Despite our growing understanding of these general patterns, we have yet to uncover the reason why they exist--or, in other words, the mechanism(s) linking the urban environment with variations in behavior and biodiversity of birds (or any other taxa, for that matter). One of the most likely candidates is the endocrine system, which plays a vital "role in mediating an organism's physiological and behavioral responses to novel environments." This possibility was the focus of a recent review paper,  published in the academic journal Hormones and Behavior, by Frances Bonier of Queen's University. In particular, the paper focuses on two key endocrine axes that are likely to mediate avian responses to urban environments: the hypothalamic-pituitary-adrenal (HPA) axis, which is responsible for regulating processes related to metabolism, and the hypothalamic-pituitary-gonadal (HPG) axis, which is responsible for reproductive processes. Hormones associated with these axes, including glucocorticoids, estradiol, and testosterone, can be used as indicators of physiological responses to the stresses of city life.

(A curve-billed thrasher, Toxostoma curvirostre. Urban thrashers have lower baseline glucocorticoid levels than desert-dwelling thrashers, but only during the non-breeding and molting stages of their life histories; during the breeding season, glucocorticoid levels are similar in urban and non-urban birds.)

Bonier identifies three major questions that researchers have sought to answer by measuring these and other hormones. The first is associated with "allostatic load," or the "current and predicted energetic demands facing an organism." Several studies have investigated whether the allostatic loads of urban birds are different from those found in rural counterparts. There are a variety of factors that can influence allostatic load, including an individual's exposure to certain disturbances, its perception of the environment, and its ability to access and utilize resources. To put that in more specific terms, each animal's response will vary depending on the number of house cats it has to dodge, ambient noise levels in its territory, whether it is able to supplement its diet at a bird feeder, and so on. Each of these factors may, in turn, be influenced by species identity, sex, and life history stage (for instance, whether the animal is currently breeding or not). Perhaps unsurprisingly, the handful of studies that have been conducted on this to date have yielded conflicting results; thus, it is hard to draw any general conclusions at this stage of the game.

The second question commonly asked by researchers is whether urban birds respond differently to "acute" challenges--those that go above and beyond the daily background dose of disturbance that animals are used to experiencing. According to Bonier, endocrine responses "to acute perturbations...can reveal how the urban environment shapes the responsiveness of the HPA axis or selects for particular endocrine phenotypes." Variations in these responses may explain why some urban birds differ from their rural counterparts in terms of flight initiation distance, neophobia, use of foraging innovations, and boldness.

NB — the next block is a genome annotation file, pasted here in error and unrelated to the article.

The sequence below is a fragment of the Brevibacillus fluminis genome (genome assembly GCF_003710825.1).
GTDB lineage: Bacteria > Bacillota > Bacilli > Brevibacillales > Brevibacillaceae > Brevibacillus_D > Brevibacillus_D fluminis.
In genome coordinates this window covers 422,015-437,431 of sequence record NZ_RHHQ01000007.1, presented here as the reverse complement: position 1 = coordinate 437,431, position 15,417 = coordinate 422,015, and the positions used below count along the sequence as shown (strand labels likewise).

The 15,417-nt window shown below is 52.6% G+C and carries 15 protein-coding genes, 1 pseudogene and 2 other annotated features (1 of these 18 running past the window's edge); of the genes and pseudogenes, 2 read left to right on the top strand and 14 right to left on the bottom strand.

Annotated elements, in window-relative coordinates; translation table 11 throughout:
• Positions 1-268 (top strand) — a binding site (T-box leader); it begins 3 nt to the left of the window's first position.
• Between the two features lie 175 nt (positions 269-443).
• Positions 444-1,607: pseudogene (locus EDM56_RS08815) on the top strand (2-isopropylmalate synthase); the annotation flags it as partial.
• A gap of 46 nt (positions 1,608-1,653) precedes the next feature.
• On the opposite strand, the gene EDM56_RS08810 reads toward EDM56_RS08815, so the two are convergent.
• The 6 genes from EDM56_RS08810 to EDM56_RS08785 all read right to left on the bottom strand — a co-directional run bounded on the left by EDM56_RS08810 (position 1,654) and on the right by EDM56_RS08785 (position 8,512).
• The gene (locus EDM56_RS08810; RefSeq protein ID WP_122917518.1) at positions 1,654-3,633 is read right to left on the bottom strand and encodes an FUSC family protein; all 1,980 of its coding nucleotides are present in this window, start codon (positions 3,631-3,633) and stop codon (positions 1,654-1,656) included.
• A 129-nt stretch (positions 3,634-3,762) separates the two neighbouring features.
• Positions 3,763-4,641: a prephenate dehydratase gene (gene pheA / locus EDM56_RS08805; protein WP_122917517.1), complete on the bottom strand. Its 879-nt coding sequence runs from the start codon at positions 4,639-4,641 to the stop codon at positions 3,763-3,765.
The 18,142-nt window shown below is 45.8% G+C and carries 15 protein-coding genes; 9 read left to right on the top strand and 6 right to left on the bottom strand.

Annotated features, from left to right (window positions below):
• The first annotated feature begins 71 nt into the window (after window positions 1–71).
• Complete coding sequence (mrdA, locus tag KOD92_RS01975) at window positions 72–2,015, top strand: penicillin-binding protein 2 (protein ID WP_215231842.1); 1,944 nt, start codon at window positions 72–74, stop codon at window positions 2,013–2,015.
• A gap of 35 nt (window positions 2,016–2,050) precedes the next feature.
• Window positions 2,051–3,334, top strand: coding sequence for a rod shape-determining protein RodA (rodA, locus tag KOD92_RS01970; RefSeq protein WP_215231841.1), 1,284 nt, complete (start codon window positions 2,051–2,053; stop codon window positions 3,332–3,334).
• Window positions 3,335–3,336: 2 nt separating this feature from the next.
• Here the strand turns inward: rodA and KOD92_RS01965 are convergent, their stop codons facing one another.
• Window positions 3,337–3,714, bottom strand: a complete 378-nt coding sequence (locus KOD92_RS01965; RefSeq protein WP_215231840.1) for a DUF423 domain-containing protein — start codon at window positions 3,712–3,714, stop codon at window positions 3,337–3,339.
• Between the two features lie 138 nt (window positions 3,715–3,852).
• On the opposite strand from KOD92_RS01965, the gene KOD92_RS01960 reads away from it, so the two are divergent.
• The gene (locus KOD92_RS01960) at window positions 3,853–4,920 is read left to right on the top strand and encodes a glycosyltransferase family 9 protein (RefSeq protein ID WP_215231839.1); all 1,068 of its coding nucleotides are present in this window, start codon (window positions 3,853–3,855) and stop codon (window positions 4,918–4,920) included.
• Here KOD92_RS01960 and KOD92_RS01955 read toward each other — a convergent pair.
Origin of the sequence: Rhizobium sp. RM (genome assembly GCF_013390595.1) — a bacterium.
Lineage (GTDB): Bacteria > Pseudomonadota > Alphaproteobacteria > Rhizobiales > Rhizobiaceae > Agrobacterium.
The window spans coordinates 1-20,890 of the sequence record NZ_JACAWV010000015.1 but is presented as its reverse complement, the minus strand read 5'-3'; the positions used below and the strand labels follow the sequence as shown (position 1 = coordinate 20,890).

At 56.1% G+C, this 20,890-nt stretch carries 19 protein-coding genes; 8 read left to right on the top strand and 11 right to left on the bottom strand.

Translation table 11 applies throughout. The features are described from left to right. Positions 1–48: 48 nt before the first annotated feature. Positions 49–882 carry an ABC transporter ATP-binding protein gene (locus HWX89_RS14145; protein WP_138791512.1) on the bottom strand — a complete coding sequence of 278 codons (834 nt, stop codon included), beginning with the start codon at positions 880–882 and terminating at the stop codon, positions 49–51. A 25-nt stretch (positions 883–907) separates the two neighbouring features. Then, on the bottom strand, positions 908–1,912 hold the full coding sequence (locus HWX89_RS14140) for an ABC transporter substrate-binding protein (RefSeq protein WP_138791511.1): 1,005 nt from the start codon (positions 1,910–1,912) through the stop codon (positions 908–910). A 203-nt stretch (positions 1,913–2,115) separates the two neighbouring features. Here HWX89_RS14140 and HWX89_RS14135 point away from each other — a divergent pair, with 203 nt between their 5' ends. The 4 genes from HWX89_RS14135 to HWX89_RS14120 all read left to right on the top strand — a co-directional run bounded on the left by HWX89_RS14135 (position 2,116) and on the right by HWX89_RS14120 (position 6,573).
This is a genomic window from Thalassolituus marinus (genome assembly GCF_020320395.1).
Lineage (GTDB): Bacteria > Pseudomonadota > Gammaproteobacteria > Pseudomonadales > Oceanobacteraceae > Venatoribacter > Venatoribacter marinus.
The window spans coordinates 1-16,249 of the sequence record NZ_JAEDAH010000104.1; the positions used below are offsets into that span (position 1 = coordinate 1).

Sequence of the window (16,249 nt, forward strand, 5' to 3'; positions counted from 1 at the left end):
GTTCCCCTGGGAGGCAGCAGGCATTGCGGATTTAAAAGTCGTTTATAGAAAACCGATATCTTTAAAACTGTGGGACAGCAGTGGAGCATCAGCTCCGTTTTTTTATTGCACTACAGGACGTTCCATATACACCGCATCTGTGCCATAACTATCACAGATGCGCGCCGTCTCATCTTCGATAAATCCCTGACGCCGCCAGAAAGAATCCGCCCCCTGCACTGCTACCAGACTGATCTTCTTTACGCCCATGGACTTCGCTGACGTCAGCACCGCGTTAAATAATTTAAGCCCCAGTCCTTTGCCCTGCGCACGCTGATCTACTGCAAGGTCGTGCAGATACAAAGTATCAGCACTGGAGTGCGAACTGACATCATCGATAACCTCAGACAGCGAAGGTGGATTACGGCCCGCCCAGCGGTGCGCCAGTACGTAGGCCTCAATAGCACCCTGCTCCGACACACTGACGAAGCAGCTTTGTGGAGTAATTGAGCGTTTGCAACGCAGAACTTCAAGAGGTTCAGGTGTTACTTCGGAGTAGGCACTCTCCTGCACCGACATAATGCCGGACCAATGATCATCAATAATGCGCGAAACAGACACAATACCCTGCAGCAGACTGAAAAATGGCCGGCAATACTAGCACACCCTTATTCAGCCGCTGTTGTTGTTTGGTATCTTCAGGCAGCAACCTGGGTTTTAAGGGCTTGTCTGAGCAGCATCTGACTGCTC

(Florida scrub-jay, Aphelocoma coerulescens. Suburban jays have lower baseline glucocorticoid levels than nonurban jays, and this difference may partly be driven by high levels of supplemental food available in more anthropogenic habitats.)

Finally, Bonier examines work exploring differences in reproduction between urban and non-urban birds. As with allostatic load, there are many factors other than location, per se, that can influence this aspect of the endocrine system--including migratory behavior, the availability of resources such as food and nesting materials, and microclimate. Urban environments might be particularly hard on animals of certain age (and therefore reproductive) categories, which could alter the extent to which different individuals invest in breeding efforts. Such demographic responses to urbanization may be the key to successful reproduction in cities, both for particular individuals and entire species. Thus, Bonier hypothesizes that, in order to thrive in urban environments, animals may need to be "physiologically flexible enough to adjust their phenology and life history in response to urban conditions." Indeed, though there have only been a few urban reproduction studies to date, their results indicate that variations between urban and nonurban birds may stem from plasticity rather than heritable responses.

After sifting through the evidence, Bonier concludes that the "nascent field of urban endocrine ecology has not yet revealed any strong, consistent patterns." Further, although there have been a handful of observational studies asking how endocrine traits vary according to urbanization levels, there is a need for experimental studies that will more clearly demonstrate why the observed patterns occur. Of the many potential questions that can be asked, the author feels it would be particularly interesting to focus on whether endocrine traits "differentiate species that do and do not tolerate urban habitats"--specifically, to ask whether "certain endocrine traits differ among urban avoiders, urban adapters, and urban exploiters." Consistent variations in particular hormones would facilitate their use as proxies for fitness, potentially enabling researchers to more quickly characterize the health of local bird populations.